The Board of Education has asked administrators to prepare a budget that falls within the , a different directive , Superintendent John Lorentz said at the January school board meeting.
"The board has challenged and authorized the administration to create a budget that lives within the cap and would maintain all of our programs and that we use whatever resources the district has to make that happen," Lorentz said.
He explained that earlier this year the board had asked the administration to prepare two budgets for the community - one that pierces that the tax cap and maintains all programs and would require 60 percent of the voters to approve it and one that would live within the cap but may have some impact on programs.
This district had tentatively planned a community meeting on Feb. 15 to discuss the differences between the two, but has since scrapped that plan. However, Lorentz said that community outreach will still happen to educate residents about the implications of the tax cap, especially with the PTAs.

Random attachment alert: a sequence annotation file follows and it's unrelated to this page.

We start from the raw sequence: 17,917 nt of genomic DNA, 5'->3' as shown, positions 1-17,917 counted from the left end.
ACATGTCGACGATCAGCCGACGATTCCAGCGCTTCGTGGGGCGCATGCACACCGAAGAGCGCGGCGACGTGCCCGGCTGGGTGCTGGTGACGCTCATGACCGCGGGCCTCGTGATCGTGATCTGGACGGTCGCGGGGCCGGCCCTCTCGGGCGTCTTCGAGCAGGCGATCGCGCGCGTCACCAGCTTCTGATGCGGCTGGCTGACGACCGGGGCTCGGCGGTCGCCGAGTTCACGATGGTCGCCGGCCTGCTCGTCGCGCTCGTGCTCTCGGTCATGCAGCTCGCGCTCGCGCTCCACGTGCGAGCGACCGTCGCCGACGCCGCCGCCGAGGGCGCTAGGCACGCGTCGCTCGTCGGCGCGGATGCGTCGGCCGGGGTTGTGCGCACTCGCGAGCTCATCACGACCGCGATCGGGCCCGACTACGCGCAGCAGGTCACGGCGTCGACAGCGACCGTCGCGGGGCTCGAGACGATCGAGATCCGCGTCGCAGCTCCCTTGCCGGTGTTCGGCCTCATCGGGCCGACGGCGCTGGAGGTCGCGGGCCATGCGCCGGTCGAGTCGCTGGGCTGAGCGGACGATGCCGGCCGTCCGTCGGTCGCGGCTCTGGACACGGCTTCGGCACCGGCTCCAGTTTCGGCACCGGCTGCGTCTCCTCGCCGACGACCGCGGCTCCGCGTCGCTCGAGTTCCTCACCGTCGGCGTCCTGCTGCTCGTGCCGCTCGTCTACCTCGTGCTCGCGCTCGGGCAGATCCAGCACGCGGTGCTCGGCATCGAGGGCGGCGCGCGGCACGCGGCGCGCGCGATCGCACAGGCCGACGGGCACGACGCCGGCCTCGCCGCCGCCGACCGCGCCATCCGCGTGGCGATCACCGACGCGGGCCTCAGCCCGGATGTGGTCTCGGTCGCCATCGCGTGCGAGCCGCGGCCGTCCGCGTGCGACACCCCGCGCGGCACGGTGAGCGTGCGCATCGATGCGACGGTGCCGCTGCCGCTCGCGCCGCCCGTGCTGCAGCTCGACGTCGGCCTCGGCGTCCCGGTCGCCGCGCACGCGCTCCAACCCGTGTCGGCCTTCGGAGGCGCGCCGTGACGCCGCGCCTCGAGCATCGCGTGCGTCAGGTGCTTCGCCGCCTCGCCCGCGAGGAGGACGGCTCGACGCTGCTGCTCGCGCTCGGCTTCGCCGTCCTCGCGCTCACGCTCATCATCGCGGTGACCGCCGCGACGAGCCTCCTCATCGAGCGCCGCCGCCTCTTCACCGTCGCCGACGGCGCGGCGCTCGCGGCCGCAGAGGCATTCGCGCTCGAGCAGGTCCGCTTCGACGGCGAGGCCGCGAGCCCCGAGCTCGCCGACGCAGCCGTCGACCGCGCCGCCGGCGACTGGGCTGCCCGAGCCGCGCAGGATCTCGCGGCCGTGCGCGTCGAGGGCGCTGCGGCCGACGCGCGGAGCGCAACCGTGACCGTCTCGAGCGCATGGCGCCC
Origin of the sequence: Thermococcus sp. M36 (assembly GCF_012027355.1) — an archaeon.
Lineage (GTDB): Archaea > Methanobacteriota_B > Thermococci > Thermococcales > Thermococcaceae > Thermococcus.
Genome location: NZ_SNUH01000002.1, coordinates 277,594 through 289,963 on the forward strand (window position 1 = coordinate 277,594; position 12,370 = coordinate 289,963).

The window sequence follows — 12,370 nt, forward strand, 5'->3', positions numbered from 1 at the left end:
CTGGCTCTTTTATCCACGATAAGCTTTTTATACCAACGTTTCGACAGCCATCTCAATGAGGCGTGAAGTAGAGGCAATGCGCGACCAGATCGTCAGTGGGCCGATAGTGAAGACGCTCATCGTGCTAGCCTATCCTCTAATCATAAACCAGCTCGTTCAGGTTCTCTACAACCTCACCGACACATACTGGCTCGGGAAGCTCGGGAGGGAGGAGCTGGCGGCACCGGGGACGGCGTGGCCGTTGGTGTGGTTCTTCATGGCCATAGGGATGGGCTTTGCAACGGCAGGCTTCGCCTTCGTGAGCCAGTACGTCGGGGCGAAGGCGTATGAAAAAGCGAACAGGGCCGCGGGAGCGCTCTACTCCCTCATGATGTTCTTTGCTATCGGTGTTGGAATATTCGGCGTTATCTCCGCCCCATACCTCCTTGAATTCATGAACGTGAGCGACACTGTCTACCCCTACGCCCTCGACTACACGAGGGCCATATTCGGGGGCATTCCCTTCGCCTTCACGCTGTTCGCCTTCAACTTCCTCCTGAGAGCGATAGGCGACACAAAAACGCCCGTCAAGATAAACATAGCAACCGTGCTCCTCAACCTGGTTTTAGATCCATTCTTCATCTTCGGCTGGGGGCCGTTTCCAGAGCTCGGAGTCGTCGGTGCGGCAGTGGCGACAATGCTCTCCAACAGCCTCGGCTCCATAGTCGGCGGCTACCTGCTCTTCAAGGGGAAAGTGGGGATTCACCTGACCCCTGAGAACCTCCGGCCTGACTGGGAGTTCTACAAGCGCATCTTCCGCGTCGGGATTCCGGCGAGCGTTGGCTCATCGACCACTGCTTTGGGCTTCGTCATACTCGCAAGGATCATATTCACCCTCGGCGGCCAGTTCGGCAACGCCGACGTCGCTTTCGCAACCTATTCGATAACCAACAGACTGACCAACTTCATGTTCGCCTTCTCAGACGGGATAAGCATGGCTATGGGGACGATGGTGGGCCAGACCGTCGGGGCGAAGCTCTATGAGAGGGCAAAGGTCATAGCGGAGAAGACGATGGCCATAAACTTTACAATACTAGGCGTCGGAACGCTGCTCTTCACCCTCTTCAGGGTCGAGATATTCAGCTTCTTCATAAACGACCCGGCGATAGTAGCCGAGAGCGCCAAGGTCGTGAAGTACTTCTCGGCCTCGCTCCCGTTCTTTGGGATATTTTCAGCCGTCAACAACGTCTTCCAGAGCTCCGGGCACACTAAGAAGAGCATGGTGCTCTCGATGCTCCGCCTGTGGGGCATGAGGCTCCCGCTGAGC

"Our direction has somewhat changed but it still needs to have a lot of community support in order for this to happen," Lorentz said. "We still need the community to understand the implications because there are long term implications of what we might do."
The two percent tax cap that passed earlier this year applies to the district tax levy, the total amount of taxes collected from the community that go towards the budget. According to Assistant Superintendent for Business Paul Defendini, the district levied near $112 million last year, so this year the levy would be around $115 million.
Individual tax bills are determined by the Nassau County Board of Assessment and are not what the cap applies to, according to Defendini.
Last year, the district passed a $146,957,711 budget, which called for a increase, but represented a from the previous year.
"We really have to understand the tax cap," Lorentz said. "We need the community to be part of the conversation."